Nearly 50,000 drivers filed compensation claims because of Britain’s pothole-riddled roads last year which have wrecked tyres and damaged vehicles. The payouts have amounted to around £10 million during the last two years alone.
And the RAC Foundation warned that the figures, which were obtained under Freedom of Information requests, are likely to be “the tip of the iceberg”, because some councils did not respond, while many motorists cannot be bothered with the hassle of filling in claim forms.
The 200 (out of a total of 207) local highways authorities In England, Scotland and Wales who responded to FOI requests by the motoring research charity dealt with 48,664 compensation claims in the 2013/14 financial year – roughly the equivalent of one claim being submitted every eleven minutes day and night, 365 days a year and an increase on the 2012/13 figure of 46,139 claims.
The total value of successful claims was £3.2 million and the average payout for a successful claim in 2013/14 was £286, down from £357 the year before. While the average administration cost of each claim – successful or not – was £147.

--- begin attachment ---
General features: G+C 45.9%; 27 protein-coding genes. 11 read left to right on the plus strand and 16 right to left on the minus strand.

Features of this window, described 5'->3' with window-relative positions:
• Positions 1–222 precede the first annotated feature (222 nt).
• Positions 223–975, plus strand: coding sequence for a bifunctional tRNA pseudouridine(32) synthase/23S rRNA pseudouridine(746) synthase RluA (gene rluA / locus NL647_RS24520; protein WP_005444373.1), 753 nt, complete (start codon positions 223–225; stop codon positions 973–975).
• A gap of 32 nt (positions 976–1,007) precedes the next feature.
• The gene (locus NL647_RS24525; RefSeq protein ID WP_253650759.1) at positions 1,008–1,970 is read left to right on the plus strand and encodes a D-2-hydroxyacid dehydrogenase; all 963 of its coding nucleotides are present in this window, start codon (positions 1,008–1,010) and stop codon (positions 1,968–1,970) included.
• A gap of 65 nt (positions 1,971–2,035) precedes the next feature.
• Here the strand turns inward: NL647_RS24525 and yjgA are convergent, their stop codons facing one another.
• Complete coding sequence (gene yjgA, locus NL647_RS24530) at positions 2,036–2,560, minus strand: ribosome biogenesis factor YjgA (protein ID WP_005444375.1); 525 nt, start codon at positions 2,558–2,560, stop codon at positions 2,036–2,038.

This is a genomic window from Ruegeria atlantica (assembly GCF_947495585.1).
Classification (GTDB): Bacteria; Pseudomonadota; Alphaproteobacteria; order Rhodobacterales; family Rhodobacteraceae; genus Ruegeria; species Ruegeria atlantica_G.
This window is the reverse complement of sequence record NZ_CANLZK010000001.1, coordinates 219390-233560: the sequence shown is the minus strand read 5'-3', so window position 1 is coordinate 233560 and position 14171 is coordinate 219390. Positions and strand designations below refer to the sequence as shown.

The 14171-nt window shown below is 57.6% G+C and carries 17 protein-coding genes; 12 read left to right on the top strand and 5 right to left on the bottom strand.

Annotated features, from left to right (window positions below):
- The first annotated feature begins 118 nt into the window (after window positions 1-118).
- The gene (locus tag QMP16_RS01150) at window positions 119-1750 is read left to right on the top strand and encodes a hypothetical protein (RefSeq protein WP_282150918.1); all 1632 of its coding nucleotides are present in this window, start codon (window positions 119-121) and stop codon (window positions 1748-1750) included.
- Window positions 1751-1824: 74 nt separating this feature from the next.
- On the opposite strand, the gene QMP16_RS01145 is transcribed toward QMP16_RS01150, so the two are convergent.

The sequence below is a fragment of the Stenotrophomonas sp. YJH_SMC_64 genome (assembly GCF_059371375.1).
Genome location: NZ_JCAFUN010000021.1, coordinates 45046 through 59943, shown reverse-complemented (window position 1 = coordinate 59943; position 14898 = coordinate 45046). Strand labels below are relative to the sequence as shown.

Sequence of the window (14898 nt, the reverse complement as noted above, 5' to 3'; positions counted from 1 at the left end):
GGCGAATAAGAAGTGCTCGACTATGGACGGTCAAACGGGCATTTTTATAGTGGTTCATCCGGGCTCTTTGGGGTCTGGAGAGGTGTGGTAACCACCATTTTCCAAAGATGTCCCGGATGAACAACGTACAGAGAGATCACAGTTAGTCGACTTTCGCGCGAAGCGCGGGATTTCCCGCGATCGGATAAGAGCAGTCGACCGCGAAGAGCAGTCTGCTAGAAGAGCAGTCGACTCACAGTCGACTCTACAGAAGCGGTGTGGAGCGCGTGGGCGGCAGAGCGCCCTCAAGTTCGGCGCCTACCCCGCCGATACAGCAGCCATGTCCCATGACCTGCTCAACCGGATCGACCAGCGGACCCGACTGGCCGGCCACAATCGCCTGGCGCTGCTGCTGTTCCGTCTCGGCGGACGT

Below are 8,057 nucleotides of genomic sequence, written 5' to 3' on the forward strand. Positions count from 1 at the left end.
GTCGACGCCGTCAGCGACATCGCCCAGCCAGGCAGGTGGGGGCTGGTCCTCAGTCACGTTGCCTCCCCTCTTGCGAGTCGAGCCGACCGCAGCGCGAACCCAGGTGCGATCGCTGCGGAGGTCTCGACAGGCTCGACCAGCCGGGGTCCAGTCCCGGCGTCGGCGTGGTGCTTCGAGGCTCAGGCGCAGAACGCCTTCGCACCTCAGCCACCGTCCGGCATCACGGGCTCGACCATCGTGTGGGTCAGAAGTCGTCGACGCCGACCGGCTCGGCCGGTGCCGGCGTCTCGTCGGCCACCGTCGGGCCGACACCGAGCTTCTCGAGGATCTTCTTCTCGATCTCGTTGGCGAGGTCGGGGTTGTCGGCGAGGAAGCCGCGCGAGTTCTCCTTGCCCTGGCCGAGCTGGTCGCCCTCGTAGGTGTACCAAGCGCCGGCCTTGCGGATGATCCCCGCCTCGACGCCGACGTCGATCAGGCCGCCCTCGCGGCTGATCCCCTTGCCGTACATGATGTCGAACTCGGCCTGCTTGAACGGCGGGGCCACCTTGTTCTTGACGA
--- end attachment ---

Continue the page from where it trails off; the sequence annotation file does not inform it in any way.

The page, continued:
However councils also refused the majority of claims, agreeing to pay out in less than a quarter (23%) of cases.
Professor Stephen Glaister, director of the RAC Foundation, commented: “These figures are likely to be the tip of the iceberg. Many drivers will be put off by the time involved in claiming against a council, and many councils do their best to deter claimants coming forward.
“But the fundamental problem lies not at the doors of our town halls but with central government. Despite occasional one-off grants related to periods of harsh weather, they are simply not giving councils enough money to keep their road networks up to scratch.
“In England, local authorities themselves estimate the maintenance backlog to be about £12 billion yet over the past five years spending on roads in real terms has dropped 22% across England and Wales.
“Worn out road surfaces do not simply cause damage to vehicles they are also potentially lethal, particularly for two-wheeled road users.”
Denna Bowman, Head Office